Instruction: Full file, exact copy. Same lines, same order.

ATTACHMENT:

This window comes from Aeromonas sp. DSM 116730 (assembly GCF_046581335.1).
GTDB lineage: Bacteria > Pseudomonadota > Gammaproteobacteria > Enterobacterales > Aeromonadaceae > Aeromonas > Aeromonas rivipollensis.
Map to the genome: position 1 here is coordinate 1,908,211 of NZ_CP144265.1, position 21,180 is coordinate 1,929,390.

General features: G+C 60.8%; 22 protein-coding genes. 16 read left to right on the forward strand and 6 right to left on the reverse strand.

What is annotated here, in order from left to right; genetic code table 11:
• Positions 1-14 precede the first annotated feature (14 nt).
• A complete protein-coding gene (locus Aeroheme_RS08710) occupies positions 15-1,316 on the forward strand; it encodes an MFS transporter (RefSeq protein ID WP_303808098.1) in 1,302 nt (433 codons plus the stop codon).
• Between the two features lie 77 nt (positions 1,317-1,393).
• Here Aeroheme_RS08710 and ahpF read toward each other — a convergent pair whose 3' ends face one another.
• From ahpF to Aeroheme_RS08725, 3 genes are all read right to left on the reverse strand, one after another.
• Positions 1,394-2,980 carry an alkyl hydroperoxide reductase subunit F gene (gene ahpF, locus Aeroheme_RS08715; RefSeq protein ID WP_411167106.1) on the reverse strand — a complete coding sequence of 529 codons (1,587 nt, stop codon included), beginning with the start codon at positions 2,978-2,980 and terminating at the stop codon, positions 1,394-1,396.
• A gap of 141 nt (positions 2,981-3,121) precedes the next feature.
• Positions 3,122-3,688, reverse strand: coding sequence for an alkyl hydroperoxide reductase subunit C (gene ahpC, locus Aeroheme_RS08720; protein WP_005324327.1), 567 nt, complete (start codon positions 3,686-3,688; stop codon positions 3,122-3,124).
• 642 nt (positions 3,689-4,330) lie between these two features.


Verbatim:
This window comes from Aeromonas sp. DSM 116730 (assembly GCF_046581335.1).
GTDB lineage: Bacteria > Pseudomonadota > Gammaproteobacteria > Enterobacterales > Aeromonadaceae > Aeromonas > Aeromonas rivipollensis.
Map to the genome: position 1 here is coordinate 1,908,211 of NZ_CP144265.1, position 21,180 is coordinate 1,929,390.

General features: G+C 60.8%; 22 protein-coding genes. 16 read left to right on the forward strand and 6 right to left on the reverse strand.

What is annotated here, in order from left to right; genetic code table 11:
• Positions 1-14 precede the first annotated feature (14 nt).
• A complete protein-coding gene (locus Aeroheme_RS08710) occupies positions 15-1,316 on the forward strand; it encodes an MFS transporter (RefSeq protein ID WP_303808098.1) in 1,302 nt (433 codons plus the stop codon).
• Between the two features lie 77 nt (positions 1,317-1,393).
• Here Aeroheme_RS08710 and ahpF read toward each other — a convergent pair whose 3' ends face one another.
• From ahpF to Aeroheme_RS08725, 3 genes are all read right to left on the reverse strand, one after another.
• Positions 1,394-2,980 carry an alkyl hydroperoxide reductase subunit F gene (gene ahpF, locus Aeroheme_RS08715; RefSeq protein ID WP_411167106.1) on the reverse strand — a complete coding sequence of 529 codons (1,587 nt, stop codon included), beginning with the start codon at positions 2,978-2,980 and terminating at the stop codon, positions 1,394-1,396.
• A gap of 141 nt (positions 2,981-3,121) precedes the next feature.
• Positions 3,122-3,688, reverse strand: coding sequence for an alkyl hydroperoxide reductase subunit C (gene ahpC, locus Aeroheme_RS08720; protein WP_005324327.1), 567 nt, complete (start codon positions 3,686-3,688; stop codon positions 3,122-3,124).
• 642 nt (positions 3,689-4,330) lie between these two features.